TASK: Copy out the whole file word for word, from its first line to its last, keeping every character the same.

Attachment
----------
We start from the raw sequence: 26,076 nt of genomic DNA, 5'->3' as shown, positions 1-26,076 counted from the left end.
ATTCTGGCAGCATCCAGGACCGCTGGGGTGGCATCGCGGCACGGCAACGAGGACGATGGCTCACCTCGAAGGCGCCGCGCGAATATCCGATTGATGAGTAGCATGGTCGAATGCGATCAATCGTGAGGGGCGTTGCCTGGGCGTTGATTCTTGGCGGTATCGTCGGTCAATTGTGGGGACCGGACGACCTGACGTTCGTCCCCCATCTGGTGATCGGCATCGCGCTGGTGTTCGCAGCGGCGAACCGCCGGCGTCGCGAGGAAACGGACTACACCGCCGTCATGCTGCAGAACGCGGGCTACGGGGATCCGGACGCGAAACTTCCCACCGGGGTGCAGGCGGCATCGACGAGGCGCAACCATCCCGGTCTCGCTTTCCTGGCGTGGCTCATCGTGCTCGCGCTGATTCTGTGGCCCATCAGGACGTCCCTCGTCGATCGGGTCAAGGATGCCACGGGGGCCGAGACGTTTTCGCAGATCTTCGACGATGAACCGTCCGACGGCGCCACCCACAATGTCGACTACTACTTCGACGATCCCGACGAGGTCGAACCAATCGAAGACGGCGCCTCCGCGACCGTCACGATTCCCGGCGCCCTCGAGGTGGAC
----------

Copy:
We start from the raw sequence: 26,076 nt of genomic DNA, 5'->3' as shown, positions 1-26,076 counted from the left end.
ATTCTGGCAGCATCCAGGACCGCTGGGGTGGCATCGCGGCACGGCAACGAGGACGATGGCTCACCTCGAAGGCGCCGCGCGAATATCCGATTGATGAGTAGCATGGTCGAATGCGATCAATCGTGAGGGGCGTTGCCTGGGCGTTGATTCTTGGCGGTATCGTCGGTCAATTGTGGGGACCGGACGACCTGACGTTCGTCCCCCATCTGGTGATCGGCATCGCGCTGGTGTTCGCAGCGGCGAACCGCCGGCGTCGCGAGGAAACGGACTACACCGCCGTCATGCTGCAGAACGCGGGCTACGGGGATCCGGACGCGAAACTTCCCACCGGGGTGCAGGCGGCATCGACGAGGCGCAACCATCCCGGTCTCGCTTTCCTGGCGTGGCTCATCGTGCTCGCGCTGATTCTGTGGCCCATCAGGACGTCCCTCGTCGATCGGGTCAAGGATGCCACGGGGGCCGAGACGTTTTCGCAGATCTTCGACGATGAACCGTCCGACGGCGCCACCCACAATGTCGACTACTACTTCGACGATCCCGACGAGGTCGAACCAATCGAAGACGGCGCCTCCGCGACCGTCACGATTCCCGGCGCCCTCGAGGTGGAC